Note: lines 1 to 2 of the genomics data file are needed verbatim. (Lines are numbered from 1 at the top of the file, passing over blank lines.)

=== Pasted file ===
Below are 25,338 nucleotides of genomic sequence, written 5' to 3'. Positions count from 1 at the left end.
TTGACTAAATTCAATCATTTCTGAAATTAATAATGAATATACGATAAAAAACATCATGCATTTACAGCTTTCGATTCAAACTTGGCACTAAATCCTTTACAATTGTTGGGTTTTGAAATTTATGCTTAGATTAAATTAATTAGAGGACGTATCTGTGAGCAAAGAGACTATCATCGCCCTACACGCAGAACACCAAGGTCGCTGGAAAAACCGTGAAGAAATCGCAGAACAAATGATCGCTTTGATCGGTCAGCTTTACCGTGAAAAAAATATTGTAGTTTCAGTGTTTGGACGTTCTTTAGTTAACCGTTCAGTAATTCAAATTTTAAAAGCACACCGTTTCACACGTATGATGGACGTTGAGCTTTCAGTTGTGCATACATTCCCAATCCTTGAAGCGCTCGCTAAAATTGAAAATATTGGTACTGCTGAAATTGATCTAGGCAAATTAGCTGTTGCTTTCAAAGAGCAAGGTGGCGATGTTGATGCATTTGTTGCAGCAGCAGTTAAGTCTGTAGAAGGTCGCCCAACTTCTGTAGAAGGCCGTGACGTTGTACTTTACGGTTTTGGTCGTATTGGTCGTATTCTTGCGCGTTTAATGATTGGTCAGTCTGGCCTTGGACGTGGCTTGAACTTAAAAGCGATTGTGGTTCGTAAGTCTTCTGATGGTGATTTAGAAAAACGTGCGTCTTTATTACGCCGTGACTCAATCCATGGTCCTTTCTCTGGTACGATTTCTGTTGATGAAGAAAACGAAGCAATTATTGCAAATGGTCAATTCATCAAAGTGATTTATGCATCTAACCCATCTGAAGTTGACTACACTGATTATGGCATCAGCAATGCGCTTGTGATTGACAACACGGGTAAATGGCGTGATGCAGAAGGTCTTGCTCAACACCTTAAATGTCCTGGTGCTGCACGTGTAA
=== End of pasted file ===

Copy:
Below are 25,338 nucleotides of genomic sequence, written 5' to 3'. Positions count from 1 at the left end.
TTGACTAAATTCAATCATTTCTGAAATTAATAATGAATATACGATAAAAAACATCATGCATTTACAGCTTTCGATTCAAACTTGGCACTAAATCCTTTACAATTGTTGGGTTTTGAAATTTATGCTTAGATTAAATTAATTAGAGGACGTATCTGTGAGCAAAGAGACTATCATCGCCCTACACGCAGAACACCAAGGTCGCTGGAAAAACCGTGAAGAAATCGCAGAACAAATGATCGCTTTGATCGGTCAGCTTTACCGTGAAAAAAATATTGTAGTTTCAGTGTTTGGACGTTCTTTAGTTAACCGTTCAGTAATTCAAATTTTAAAAGCACACCGTTTCACACGTATGATGGACGTTGAGCTTTCAGTTGTGCATACATTCCCAATCCTTGAAGCGCTCGCTAAAATTGAAAATATTGGTACTGCTGAAATTGATCTAGGCAAATTAGCTGTTGCTTTCAAAGAGCAAGGTGGCGATGTTGATGCATTTGTTGCAGCAGCAGTTAAGTCTGTAGAAGGTCGCCCAACTTCTGTAGAAGGCCGTGACGTTGTACTTTACGGTTTTGGTCGTATTGGTCGTATTCTTGCGCGTTTAATGATTGGTCAGTCTGGCCTTGGACGTGGCTTGAACTTAAAAGCGATTGTGGTTCGTAAGTCTTCTGATGGTGATTTAGAAAAACGTGCGTCTTTATTACGCCGTGACTCAATCCATGGTCCTTTCTCTGGTACGATTTCTGTTGATGAAGAAAACGAAGCAATTATTGCAAATGGTCAATTCATCAAAGTGATTTATGCATCTAACCCATCTGAAGTTGACTACACTGATTATGGCATCAGCAATGCGCTTGTGATTGACAACACGGGTAAATGGCGTGATGCAGAAGGTCTTGCTCAACACCTTAAATGTCCTGGTGCTGCACGTGTAA